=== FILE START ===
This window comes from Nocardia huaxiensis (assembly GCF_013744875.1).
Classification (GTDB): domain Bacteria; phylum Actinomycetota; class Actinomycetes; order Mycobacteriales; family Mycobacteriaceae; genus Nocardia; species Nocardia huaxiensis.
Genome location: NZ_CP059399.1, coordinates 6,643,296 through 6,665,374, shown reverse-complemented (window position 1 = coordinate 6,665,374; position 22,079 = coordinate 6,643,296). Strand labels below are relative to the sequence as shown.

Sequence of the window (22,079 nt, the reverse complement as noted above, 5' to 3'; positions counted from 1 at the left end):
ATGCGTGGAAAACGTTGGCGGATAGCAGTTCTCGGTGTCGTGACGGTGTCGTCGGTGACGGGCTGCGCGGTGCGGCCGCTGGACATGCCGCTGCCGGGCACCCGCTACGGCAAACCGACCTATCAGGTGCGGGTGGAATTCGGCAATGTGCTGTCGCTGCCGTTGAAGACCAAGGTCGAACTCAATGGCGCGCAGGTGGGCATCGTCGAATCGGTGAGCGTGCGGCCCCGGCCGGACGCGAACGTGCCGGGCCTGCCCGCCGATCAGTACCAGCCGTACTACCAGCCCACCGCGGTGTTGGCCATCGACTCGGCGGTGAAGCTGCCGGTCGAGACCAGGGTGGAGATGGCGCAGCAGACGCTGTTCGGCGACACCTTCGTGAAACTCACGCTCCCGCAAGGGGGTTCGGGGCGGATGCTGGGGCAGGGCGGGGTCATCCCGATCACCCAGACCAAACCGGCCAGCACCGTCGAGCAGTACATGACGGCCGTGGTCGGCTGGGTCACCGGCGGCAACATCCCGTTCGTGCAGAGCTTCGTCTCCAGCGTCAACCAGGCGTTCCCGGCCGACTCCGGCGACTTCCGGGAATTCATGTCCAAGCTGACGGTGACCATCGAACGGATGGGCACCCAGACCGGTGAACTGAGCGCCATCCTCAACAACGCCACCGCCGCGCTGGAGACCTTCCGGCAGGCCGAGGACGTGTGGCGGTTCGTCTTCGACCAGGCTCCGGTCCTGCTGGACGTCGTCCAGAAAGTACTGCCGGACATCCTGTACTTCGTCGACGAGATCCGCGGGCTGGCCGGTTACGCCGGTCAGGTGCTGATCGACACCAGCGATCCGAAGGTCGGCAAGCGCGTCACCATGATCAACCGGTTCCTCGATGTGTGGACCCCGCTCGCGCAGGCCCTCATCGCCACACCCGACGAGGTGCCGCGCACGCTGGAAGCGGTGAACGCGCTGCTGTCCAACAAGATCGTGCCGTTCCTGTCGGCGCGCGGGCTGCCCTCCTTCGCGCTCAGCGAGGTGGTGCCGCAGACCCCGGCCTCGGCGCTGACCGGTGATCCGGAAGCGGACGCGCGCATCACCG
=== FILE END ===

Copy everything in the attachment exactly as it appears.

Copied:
This window comes from Nocardia huaxiensis (assembly GCF_013744875.1).
Classification (GTDB): domain Bacteria; phylum Actinomycetota; class Actinomycetes; order Mycobacteriales; family Mycobacteriaceae; genus Nocardia; species Nocardia huaxiensis.
Genome location: NZ_CP059399.1, coordinates 6,643,296 through 6,665,374, shown reverse-complemented (window position 1 = coordinate 6,665,374; position 22,079 = coordinate 6,643,296). Strand labels below are relative to the sequence as shown.

Sequence of the window (22,079 nt, the reverse complement as noted above, 5' to 3'; positions counted from 1 at the left end):
ATGCGTGGAAAACGTTGGCGGATAGCAGTTCTCGGTGTCGTGACGGTGTCGTCGGTGACGGGCTGCGCGGTGCGGCCGCTGGACATGCCGCTGCCGGGCACCCGCTACGGCAAACCGACCTATCAGGTGCGGGTGGAATTCGGCAATGTGCTGTCGCTGCCGTTGAAGACCAAGGTCGAACTCAATGGCGCGCAGGTGGGCATCGTCGAATCGGTGAGCGTGCGGCCCCGGCCGGACGCGAACGTGCCGGGCCTGCCCGCCGATCAGTACCAGCCGTACTACCAGCCCACCGCGGTGTTGGCCATCGACTCGGCGGTGAAGCTGCCGGTCGAGACCAGGGTGGAGATGGCGCAGCAGACGCTGTTCGGCGACACCTTCGTGAAACTCACGCTCCCGCAAGGGGGTTCGGGGCGGATGCTGGGGCAGGGCGGGGTCATCCCGATCACCCAGACCAAACCGGCCAGCACCGTCGAGCAGTACATGACGGCCGTGGTCGGCTGGGTCACCGGCGGCAACATCCCGTTCGTGCAGAGCTTCGTCTCCAGCGTCAACCAGGCGTTCCCGGCCGACTCCGGCGACTTCCGGGAATTCATGTCCAAGCTGACGGTGACCATCGAACGGATGGGCACCCAGACCGGTGAACTGAGCGCCATCCTCAACAACGCCACCGCCGCGCTGGAGACCTTCCGGCAGGCCGAGGACGTGTGGCGGTTCGTCTTCGACCAGGCTCCGGTCCTGCTGGACGTCGTCCAGAAAGTACTGCCGGACATCCTGTACTTCGTCGACGAGATCCGCGGGCTGGCCGGTTACGCCGGTCAGGTGCTGATCGACACCAGCGATCCGAAGGTCGGCAAGCGCGTCACCATGATCAACCGGTTCCTCGATGTGTGGACCCCGCTCGCGCAGGCCCTCATCGCCACACCCGACGAGGTGCCGCGCACGCTGGAAGCGGTGAACGCGCTGCTGTCCAACAAGATCGTGCCGTTCCTGTCGGCGCGCGGGCTGCCCTCCTTCGCGCTCAGCGAGGTGGTGCCGCAGACCCCGGCCTCGGCGCTGACCGGTGATCCGGAAGCGGACGCGCGCATCACCG